Visualizing your Financial Statement with a Waterfall Chart

In July, Microsoft introduced six new chart types that will be available as part of Office 2016. Today, I’m will show you how to take advantage of the waterfall chart, one of the most popular visualization tools used in small and large businesses by modifying Dynamics GP’s Excel Financial Dashboard with Excel 2016 to add a Waterfall chart.  A waterfall chart is a form of data visualization that helps in understanding the cumulative effect of sequentially introduced positive or negative values and is very useful in analyzing an income statement.

Dynamics GP’s Standard Financial Dashboard

The first thing you need to do if you haven’t already is deploy Dynamics GP’s Excel Report to either a network drive or SharePoint site. Once deployed, your financial dashboard should look like this.

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We are going to modify it to add additional detail to the Revenue and operating Expenses. To do that we insert one row below the Net Sales and three rows below the Operating Expenses. We they add the “Discounts & Returns” header to the newly inserted row below Net Sales and rename the “Net Sales” to “Gross Sales”. We then rename the “Operating Expenses” to “Wages & Benefits” and add “Expenses”, “Operating Income” and “Depreciation” to the remaining inserted rows. The final product should look like this:

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The next step is to replicate the “Revenue” tab in the spreadsheet and change the title to “Discounts” and then modify the filters in each tab to only look at gross revenue and discounts & returns. Moving on to the Operating Expenses, I replicate the “OpExp” tab three times and rename those tabs – Expenses, Depreciation and Wages. I change each tab’s filter to only look at the appropriate expenses for each category. I then link each of the tabs results back to the Dashboard tab which produces the final results:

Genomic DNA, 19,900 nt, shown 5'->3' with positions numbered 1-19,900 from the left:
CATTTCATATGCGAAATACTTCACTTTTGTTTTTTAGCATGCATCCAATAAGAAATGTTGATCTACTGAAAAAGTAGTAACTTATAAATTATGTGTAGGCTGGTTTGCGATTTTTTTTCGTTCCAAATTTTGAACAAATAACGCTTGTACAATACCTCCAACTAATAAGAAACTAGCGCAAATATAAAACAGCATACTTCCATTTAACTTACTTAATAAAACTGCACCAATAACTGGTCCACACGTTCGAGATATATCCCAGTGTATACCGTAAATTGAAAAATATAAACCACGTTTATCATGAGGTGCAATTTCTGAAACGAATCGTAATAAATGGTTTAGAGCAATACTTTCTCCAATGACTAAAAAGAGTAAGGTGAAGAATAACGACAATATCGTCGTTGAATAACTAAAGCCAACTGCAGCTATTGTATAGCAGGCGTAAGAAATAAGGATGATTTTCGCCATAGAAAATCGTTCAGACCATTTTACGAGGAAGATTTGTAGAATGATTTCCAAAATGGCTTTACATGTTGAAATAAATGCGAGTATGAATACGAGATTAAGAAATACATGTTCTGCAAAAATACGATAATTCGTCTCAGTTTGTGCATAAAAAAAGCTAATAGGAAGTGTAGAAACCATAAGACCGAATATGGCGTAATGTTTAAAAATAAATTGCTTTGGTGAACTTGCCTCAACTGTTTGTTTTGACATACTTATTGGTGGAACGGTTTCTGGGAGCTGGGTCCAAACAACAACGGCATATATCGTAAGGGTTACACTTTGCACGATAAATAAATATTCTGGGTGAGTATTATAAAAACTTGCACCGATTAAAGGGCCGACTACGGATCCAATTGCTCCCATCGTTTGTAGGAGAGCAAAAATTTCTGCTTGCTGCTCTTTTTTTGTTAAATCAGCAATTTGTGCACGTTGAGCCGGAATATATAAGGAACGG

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Waterfall Charts – making financial statement analysis easy

Waterfall charts work off of positives and negatives so I first have to convert my positive expenses into negative number. To do that I copy the Indicator section of the Dashboard and paste it into Column M. From there I change the Expenses into negative and change the calculations for the sub-totals of Gross Profit, Operating Income and Net Income.

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Its now time to insert my waterfall chart. To do that I highlight the Gross Sales through Net Income rows and columns as shown on the below screen shot.

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I then navigate to the Excel 2016 Insert tab and click on the Waterfall chart icon. This will add the waterfall chart to my spreadsheet.

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Making the Waterfall chart understandable

To make our Waterfall chart understandable, we want to set visual checkpoints to the subtotals. In any Waterfall chart, you might set a subtotal to show the absolute value rather than as a floating value relative to the previous column. In this example, the line item accounts—Net Sales, Gross Profit, Operating Income and Net Income—are all totals that behave like checkpoints in understanding our financial statement. Currently the chart characterizes these accounts as increasing cash inflow, resulting in a positive skew.

To set a subtotal, select the data point and then right click the data point and select Set as Total from the list of menu options.

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Once you have set all of the check points, your modified Financial Dashboard should now look like this:

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Conclusion

Excel 2016 has a lot of new and exciting feature that are really enhancing it as a business intelligence tool.  I look forward to more great features in the coming months.

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